Break in negotiations provides last opportunity to fix flaw in the TRIPS Agreement
“Today, some AIDS patients in Malawi, Honduras or Cambodia can buy generic triple therapies that cost US$300 per patient per year – because Indian and Thai producers are able to export them,” explains Ellen ‘t Hoen from Médecins Sans Frontières. “But unless a real solution to the paragraph six issue is found, the source of affordable generics will dry up. In the future, many patients will be excluded from access to life-saving treatment because they can’t afford brand name drugs.”
In November 2001, the Doha declaration on TRIPS and public health had given developing countries hope that the system could help them protect access to essential medicines. The declaration stated unequivocally that “the [TRIPS] Agreement can and should be interpreted and implemented in a manner supportive of WTO Members’ right to protect public health and, in particular, to promote access to medicines for all”. This was a crucial assertion that lives must be given priority over patents.
However, one key issue was left unresolved in Doha: how to ensure that a country which provides pharmaceutical patents can export to a country that has issued a compulsory license but does not have manufacturing capacity. Paragraph 6 of the Doha declaration acknowledged this flaw in the TRIPS Agreement, and WTO Members instructed the TRIPS Council to “find an expeditious solution to this problem and report to the General Council before the end of 2002”.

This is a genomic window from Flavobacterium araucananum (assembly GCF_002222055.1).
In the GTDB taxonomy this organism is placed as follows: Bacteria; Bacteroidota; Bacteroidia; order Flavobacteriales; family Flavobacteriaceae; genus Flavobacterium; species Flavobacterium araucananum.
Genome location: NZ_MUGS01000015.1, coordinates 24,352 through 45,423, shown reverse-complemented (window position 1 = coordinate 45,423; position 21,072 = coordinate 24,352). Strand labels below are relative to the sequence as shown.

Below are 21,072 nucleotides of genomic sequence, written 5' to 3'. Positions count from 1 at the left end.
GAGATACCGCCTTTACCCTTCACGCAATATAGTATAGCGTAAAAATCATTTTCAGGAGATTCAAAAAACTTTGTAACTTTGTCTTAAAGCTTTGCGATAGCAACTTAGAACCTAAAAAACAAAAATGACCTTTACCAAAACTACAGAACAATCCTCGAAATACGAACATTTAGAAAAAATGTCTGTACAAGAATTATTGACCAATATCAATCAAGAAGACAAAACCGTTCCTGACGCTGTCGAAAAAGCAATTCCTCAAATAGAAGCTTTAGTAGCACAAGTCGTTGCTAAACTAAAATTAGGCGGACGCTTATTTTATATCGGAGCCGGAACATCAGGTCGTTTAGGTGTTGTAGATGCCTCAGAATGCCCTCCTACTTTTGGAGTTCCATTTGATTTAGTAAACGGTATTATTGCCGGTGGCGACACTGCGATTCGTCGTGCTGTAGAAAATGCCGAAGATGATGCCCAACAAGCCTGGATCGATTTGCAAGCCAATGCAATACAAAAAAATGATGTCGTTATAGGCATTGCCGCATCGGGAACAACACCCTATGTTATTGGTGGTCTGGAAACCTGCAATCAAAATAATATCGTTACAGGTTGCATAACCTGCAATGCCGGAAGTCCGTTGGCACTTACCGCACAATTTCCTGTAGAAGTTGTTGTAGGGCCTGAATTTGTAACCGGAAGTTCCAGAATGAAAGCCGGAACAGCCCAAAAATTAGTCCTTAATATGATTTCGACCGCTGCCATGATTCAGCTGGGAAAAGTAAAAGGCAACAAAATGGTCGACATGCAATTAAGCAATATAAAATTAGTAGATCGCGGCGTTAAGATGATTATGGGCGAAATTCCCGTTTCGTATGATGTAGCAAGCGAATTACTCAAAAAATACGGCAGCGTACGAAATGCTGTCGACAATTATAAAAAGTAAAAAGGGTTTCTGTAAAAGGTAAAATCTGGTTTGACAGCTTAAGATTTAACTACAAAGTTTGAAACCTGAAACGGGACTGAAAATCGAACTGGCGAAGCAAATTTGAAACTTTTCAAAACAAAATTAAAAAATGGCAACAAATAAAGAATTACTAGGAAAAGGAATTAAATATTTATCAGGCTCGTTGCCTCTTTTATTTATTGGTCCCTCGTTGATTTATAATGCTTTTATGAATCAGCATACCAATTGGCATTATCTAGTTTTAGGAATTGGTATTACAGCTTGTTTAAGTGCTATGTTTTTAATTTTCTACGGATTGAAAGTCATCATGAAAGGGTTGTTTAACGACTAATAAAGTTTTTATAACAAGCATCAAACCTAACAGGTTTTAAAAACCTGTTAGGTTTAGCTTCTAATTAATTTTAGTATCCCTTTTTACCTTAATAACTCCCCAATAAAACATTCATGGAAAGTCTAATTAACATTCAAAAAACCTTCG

Given the disparity of their motives, it is not altogether surprising that delegates failed to reach an agreement. Led by the pharmaceutical industry, the US, Canada, Japan, the European Union and Switerzland have directed their efforts to distorting and undermining the spirit and intent of the Doha declaration. Over the weeks of negotiation, proposed texts gradually accommodated more of their demands, in a bid to assuage their extreme and intransigent positions. The latest draft (16 December) weighed heavily in their favour, yet was ultimately rejected by the US as too generous on the scope of diseases.
In future discussions, it is vital that the text does not limit the solution to certain diseases, as pushed for by the pharmaceutical industry and the US. The Doha declaration refers simply to the protection of “public health”. There is no public health rationale for limiting a policy that is designed to increase medicines for all to a few diseases only.
“If the agreement is too restrictive, developing countries will increasingly be forced to rely on supply from originator companies, who sell at more than twice the price of generic manufacturers, even in today’s competitive market,” explains Ellen ‘t Hoen. “There are almost thirty million people living with HIV/AIDS in sub-Saharan Africa, and the biggest obstacle to saving their lives is the price of treatment. Drug prices must drop further to enable them to access these drugs. How will this happen if the generic industry is stifled?”
The agreement must not force countries to negotiate case by case and drug by drug, and should not require onerous conditions or unnecessary notification procedures. If the text is to offer a real “solution” to the production for export issue, it must be simple, workable and automatic. Bearing in mind that if a rational and just solution is not found, poor countries will not have the same ability to use compulsory licenses as wealthy countries – and in the end, patients in developing countries will pay the price, in many cases with their own lives.